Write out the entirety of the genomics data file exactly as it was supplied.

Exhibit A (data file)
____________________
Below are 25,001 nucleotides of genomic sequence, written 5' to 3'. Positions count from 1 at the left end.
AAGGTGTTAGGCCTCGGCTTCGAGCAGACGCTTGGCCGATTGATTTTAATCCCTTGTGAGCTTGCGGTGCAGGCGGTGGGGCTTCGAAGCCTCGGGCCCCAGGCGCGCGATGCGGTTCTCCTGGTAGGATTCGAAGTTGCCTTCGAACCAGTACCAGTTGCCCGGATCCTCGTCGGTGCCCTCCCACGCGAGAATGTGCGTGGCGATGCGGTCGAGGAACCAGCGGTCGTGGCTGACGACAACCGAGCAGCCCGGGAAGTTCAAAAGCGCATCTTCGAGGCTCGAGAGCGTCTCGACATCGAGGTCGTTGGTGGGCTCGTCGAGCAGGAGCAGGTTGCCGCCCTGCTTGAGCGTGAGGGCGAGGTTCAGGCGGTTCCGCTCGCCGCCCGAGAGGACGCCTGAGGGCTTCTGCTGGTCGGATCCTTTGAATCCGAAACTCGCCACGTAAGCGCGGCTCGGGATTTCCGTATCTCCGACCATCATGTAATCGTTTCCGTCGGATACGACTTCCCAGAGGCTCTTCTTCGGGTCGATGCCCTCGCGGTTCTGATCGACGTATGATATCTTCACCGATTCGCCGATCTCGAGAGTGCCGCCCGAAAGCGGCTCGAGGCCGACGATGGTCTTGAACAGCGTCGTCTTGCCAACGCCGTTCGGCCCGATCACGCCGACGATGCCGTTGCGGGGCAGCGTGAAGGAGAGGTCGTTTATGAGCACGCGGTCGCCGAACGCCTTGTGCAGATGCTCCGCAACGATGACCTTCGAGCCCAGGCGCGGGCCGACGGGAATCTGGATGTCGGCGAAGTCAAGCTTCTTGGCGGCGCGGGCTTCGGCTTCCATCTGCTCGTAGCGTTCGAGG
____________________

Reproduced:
Below are 25,001 nucleotides of genomic sequence, written 5' to 3'. Positions count from 1 at the left end.
AAGGTGTTAGGCCTCGGCTTCGAGCAGACGCTTGGCCGATTGATTTTAATCCCTTGTGAGCTTGCGGTGCAGGCGGTGGGGCTTCGAAGCCTCGGGCCCCAGGCGCGCGATGCGGTTCTCCTGGTAGGATTCGAAGTTGCCTTCGAACCAGTACCAGTTGCCCGGATCCTCGTCGGTGCCCTCCCACGCGAGAATGTGCGTGGCGATGCGGTCGAGGAACCAGCGGTCGTGGCTGACGACAACCGAGCAGCCCGGGAAGTTCAAAAGCGCATCTTCGAGGCTCGAGAGCGTCTCGACATCGAGGTCGTTGGTGGGCTCGTCGAGCAGGAGCAGGTTGCCGCCCTGCTTGAGCGTGAGGGCGAGGTTCAGGCGGTTCCGCTCGCCGCCCGAGAGGACGCCTGAGGGCTTCTGCTGGTCGGATCCTTTGAATCCGAAACTCGCCACGTAAGCGCGGCTCGGGATTTCCGTATCTCCGACCATCATGTAATCGTTTCCGTCGGATACGACTTCCCAGAGGCTCTTCTTCGGGTCGATGCCCTCGCGGTTCTGATCGACGTATGATATCTTCACCGATTCGCCGATCTCGAGAGTGCCGCCCGAAAGCGGCTCGAGGCCGACGATGGTCTTGAACAGCGTCGTCTTGCCAACGCCGTTCGGCCCGATCACGCCGACGATGCCGTTGCGGGGCAGCGTGAAGGAGAGGTCGTTTATGAGCACGCGGTCGCCGAACGCCTTGTGCAGATGCTCCGCAACGATGACCTTCGAGCCCAGGCGCGGGCCGACGGGAATCTGGATGTCGGCGAAGTCAAGCTTCTTGGCGGCGCGGGCTTCGGCTTCCATCTGCTCGTAGCGTTCGAGG